(From jungo, to join). See Articu-i.atio.


(because in families it was distributed in just proportions). Broth; brodium. Broths made of the lean parts of beef or mutton are very nourishing; in weak worn out constitutions strong broths cannot be digested, and their strength should always be proportioned to the digestive powers. . Justicia. See Adhatoda. Juvantia, Adjuvantia, (from juvo, and adjuvo, to assist). Medicines or aliments that assist, opposed to laedentia, such as injure. When the nature of a distemper was doubtful or unknown, the ancients prescribed some innocent medicines which they were' well acquainted with, and according as they were serviceable or otherwise, though in a small degree, they formed some judgment of the future method of proceeding. These approximations were technically styled juvantia and laedentia.


(From juvo, to help., because at this period of life persons began to be useful). See .AEtas.


(From juxta, near, and angina, a quinsy). A species of quinsy. See Paracynanche.


(See Terra Japonica). Even in a very late work, the Dictionary of Natural History, it is said to be the inspissated juice of the barleria hystrix, probably the b. prionitis Lin. Sp. Pl. 887, brought to a greater consistence with farina and saw dust.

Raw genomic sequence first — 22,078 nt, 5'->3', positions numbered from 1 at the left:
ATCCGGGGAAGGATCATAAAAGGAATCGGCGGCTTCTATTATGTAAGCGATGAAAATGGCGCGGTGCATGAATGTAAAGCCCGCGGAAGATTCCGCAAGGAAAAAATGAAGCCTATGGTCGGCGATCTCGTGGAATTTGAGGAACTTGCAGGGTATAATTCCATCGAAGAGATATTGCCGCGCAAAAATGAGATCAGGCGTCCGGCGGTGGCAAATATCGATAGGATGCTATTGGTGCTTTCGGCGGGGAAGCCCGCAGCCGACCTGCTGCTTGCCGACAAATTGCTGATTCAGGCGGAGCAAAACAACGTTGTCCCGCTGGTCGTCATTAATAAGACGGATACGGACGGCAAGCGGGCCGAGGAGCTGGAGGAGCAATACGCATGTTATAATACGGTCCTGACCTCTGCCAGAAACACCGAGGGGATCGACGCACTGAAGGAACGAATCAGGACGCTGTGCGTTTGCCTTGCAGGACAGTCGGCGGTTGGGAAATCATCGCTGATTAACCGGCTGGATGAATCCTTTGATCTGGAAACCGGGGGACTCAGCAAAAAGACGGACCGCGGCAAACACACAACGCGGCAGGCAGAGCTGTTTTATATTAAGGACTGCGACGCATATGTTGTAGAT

See China occidentalis.


This shrub grows in the East Indies, and is probably the melastoma malabathrica Lin. Sp. Pl. 559, though greatly resembling in habit the osbeckia ehinenaia. The fruit, when ripe, is eaten, and calicoes are dyed with the juice.


See Aloes hepatica.

Kaeku Ria

See Elemi.

Kaempferia Rotunda

See Zedoaria.


See Curcuma.

Kara moullox, kaha mullu. An East Indian siliquose tree. The bark is boiled in milk, and is said to cure a diabetes and gonorrhoea. Raii Historia.

Kara niara. An East Indian tree, the leaves of which destroy worms. See Raii Historia.

Kaka-toddali. Paulina Asiatica Lin. Sp. Pl. 524. A small shrub growing in Malabar, used in various disorders, from a redundancy of serum. Raii Historia.


Kansja 'va. See Bangue.


The hot winds blowing over the burning sands of the desert, and reaching Egypt about the period of the equinox. The fatal effects of this wind are in part owing to its containing a considerable proportion of inflammable air, probably from the decomposed water, and in part from its great heat and dryness. The effects of the Samiel of the Desert, a wind nearly resembling the kamsin, is described with great pathos and eloquence by Bruce. See Volney's and Bruce's Travels.


A name of two East Indian evergreen trees, the flowers of which are used in diarrhoeas; but they are not found in the systems of the botanists. See Raii Historia.


See Carcapuli linco-tani.


One of the ingredients of the Chinese porcelain, probably a growan clay, or a decomposed granite.